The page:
THERE is so much anti-intellectualism going around, and it is painful to realize that this stems from the celebration of social media freedom. As one who has embraced what is labeled as a post-modern approach, I should be the last one to complain. After all, it is this approach to theorizing that has entrenched the perspective that science is not the only source of knowledge, and that even ordinary people without the required academic degrees can become mediators of knowledge in any discipline, and that technical expertise is in itself a social construction.
But one has to eventually realize that too much of anything is also dangerous.
You know society has a problem when people fault you for being too academic, or count it against you that you enter the discussion bearing disciplinary-based knowledge in your areas of expertise, honed by years of teaching and doing research. And worse, they accuse you of being excessively fond of flaunting your credentials.
However, a closer re-examination of the tenets of post-modernism reminds us that what we should celebrate is a plurality of voices which maybe against the tyranny of science, but is also against the tyranny of knowledge simply acquired from google search. Rather, what is expected is an explosion of multiple sources of information competing in an unrestrained, free marketplace of ideas.
Thus, the displacement of science as the only source of knowledge does not imply its total silencing, or delegitimization. It is not celebrating postmodernity to oust a grand narrative based on scientific and technical expertise, only to replace it with the grand narrative of social media-based expertise. It is disconcerting to see people who may not have the theoretical and conceptual understanding of the rudiments of a discipline think that they are better at explaining things for which some level of academic expertise would be required.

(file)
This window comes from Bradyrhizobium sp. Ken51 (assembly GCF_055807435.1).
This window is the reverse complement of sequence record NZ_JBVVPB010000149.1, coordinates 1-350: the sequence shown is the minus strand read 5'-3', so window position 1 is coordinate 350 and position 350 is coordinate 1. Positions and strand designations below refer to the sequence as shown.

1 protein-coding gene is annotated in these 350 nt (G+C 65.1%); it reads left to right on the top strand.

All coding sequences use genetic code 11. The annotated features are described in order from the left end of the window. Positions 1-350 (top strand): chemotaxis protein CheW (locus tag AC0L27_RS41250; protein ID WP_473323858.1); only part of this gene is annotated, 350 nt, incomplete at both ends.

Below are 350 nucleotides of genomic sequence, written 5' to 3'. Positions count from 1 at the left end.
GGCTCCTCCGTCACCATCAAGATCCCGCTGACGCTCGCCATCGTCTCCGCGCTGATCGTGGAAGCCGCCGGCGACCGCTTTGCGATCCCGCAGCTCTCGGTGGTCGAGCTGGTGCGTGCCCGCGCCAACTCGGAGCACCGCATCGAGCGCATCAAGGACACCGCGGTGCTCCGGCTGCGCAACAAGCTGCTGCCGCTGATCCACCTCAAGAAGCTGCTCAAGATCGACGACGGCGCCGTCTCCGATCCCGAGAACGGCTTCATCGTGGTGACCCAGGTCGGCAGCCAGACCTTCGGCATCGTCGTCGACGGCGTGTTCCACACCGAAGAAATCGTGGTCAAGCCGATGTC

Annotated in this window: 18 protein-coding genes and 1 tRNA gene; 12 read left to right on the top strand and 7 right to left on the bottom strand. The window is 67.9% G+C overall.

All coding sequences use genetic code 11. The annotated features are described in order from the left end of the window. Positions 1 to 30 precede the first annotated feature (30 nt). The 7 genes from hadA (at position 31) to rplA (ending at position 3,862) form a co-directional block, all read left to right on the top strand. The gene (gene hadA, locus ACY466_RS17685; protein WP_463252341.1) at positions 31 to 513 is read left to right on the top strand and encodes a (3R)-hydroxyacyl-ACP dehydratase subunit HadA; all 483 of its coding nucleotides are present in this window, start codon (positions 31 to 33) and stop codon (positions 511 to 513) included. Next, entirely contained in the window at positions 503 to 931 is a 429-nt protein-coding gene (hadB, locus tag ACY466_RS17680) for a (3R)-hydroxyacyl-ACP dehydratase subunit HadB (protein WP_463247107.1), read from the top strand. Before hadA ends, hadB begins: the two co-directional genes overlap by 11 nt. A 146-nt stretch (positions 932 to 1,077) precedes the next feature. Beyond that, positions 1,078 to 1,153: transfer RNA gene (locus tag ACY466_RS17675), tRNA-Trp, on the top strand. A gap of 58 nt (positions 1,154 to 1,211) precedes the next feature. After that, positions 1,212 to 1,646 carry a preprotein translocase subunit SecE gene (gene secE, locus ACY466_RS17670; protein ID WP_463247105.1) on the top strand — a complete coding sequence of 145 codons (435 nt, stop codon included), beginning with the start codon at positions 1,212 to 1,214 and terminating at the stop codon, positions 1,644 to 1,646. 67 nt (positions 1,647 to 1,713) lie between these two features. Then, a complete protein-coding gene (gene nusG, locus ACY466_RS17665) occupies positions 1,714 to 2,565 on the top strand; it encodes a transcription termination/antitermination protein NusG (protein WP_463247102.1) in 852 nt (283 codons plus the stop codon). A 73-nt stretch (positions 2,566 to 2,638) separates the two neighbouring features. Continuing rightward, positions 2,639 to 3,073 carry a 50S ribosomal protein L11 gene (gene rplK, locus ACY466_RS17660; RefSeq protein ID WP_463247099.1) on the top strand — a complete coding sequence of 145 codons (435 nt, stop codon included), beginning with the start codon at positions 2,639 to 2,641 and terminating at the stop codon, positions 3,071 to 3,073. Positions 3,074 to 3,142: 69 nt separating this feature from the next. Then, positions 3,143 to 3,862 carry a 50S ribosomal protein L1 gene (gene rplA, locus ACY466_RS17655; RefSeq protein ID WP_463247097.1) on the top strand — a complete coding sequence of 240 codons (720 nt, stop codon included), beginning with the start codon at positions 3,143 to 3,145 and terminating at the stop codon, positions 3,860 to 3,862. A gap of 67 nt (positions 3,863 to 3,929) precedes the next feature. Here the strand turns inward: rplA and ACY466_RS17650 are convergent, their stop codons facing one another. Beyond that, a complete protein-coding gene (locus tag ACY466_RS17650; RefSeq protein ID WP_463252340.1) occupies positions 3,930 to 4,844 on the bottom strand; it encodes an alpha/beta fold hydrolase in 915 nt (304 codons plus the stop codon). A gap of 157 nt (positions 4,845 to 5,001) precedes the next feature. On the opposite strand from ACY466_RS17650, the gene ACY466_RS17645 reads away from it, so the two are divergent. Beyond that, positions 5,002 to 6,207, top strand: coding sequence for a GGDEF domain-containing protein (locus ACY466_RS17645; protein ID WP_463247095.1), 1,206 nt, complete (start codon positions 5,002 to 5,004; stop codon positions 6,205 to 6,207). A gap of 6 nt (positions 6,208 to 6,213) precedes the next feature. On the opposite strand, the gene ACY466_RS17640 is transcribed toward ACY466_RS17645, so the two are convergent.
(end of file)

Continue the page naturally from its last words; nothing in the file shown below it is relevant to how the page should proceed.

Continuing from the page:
In a world where it is easy to google any concept, or when Wikipedia is always available to provide instant knowledge, a college drop-out, or someone whose area of endeavor is in a different field of life, and has access to social media, can instantly become propagators of knowledge. And when these people become major social media personalities, they acquire so much power and influence to popularize what they have googled and peddle it as almost doctrine-like, for the simple reason that to their so-called followers, they are infallible, modern-day, major gods.
These people have their predecessors in mainstream media who, prior to the onset of Internet-based platforms, have dominated the airwaves with their editorial commentaries about the news from perspectives that may have been borne from years of chasing and reporting the news, but may not necessarily be informed by theoretical and conceptual rigor. I cringe whenever I hear media people mangle political science constructs. I am horrified not only because they think that they are experts, but also because people believe them.
But academics have to equally bear the blame if they are now being de-legitimized as sources of expert political analysis.